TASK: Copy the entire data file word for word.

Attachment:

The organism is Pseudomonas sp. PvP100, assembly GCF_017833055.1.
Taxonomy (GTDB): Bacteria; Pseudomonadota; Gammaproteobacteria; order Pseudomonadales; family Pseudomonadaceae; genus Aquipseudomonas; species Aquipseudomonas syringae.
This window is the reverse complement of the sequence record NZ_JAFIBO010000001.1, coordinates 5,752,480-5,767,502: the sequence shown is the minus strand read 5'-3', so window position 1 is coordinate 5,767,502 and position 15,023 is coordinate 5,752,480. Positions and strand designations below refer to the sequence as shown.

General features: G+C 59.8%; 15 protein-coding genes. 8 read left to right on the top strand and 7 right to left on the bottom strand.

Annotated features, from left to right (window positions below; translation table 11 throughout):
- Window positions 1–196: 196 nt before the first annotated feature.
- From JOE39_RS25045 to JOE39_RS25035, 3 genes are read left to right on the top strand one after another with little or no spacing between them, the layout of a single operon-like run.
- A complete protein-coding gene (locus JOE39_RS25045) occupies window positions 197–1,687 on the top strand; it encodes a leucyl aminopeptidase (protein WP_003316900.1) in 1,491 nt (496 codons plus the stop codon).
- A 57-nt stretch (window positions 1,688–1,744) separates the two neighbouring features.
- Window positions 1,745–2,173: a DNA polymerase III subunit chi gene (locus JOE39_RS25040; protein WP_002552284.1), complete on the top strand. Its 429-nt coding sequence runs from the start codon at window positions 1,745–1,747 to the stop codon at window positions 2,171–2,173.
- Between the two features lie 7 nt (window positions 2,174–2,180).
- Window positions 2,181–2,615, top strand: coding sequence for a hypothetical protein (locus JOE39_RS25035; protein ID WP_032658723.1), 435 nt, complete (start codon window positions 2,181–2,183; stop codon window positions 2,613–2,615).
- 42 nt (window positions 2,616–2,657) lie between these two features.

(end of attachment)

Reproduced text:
The organism is Pseudomonas sp. PvP100, assembly GCF_017833055.1.
Taxonomy (GTDB): Bacteria; Pseudomonadota; Gammaproteobacteria; order Pseudomonadales; family Pseudomonadaceae; genus Aquipseudomonas; species Aquipseudomonas syringae.
This window is the reverse complement of the sequence record NZ_JAFIBO010000001.1, coordinates 5,752,480-5,767,502: the sequence shown is the minus strand read 5'-3', so window position 1 is coordinate 5,767,502 and position 15,023 is coordinate 5,752,480. Positions and strand designations below refer to the sequence as shown.

General features: G+C 59.8%; 15 protein-coding genes. 8 read left to right on the top strand and 7 right to left on the bottom strand.

Annotated features, from left to right (window positions below; translation table 11 throughout):
- Window positions 1–196: 196 nt before the first annotated feature.
- From JOE39_RS25045 to JOE39_RS25035, 3 genes are read left to right on the top strand one after another with little or no spacing between them, the layout of a single operon-like run.
- A complete protein-coding gene (locus JOE39_RS25045) occupies window positions 197–1,687 on the top strand; it encodes a leucyl aminopeptidase (protein WP_003316900.1) in 1,491 nt (496 codons plus the stop codon).
- A 57-nt stretch (window positions 1,688–1,744) separates the two neighbouring features.
- Window positions 1,745–2,173: a DNA polymerase III subunit chi gene (locus JOE39_RS25040; protein WP_002552284.1), complete on the top strand. Its 429-nt coding sequence runs from the start codon at window positions 1,745–1,747 to the stop codon at window positions 2,171–2,173.
- Between the two features lie 7 nt (window positions 2,174–2,180).
- Window positions 2,181–2,615, top strand: coding sequence for a hypothetical protein (locus JOE39_RS25035; protein ID WP_032658723.1), 435 nt, complete (start codon window positions 2,181–2,183; stop codon window positions 2,613–2,615).
- 42 nt (window positions 2,616–2,657) lie between these two features.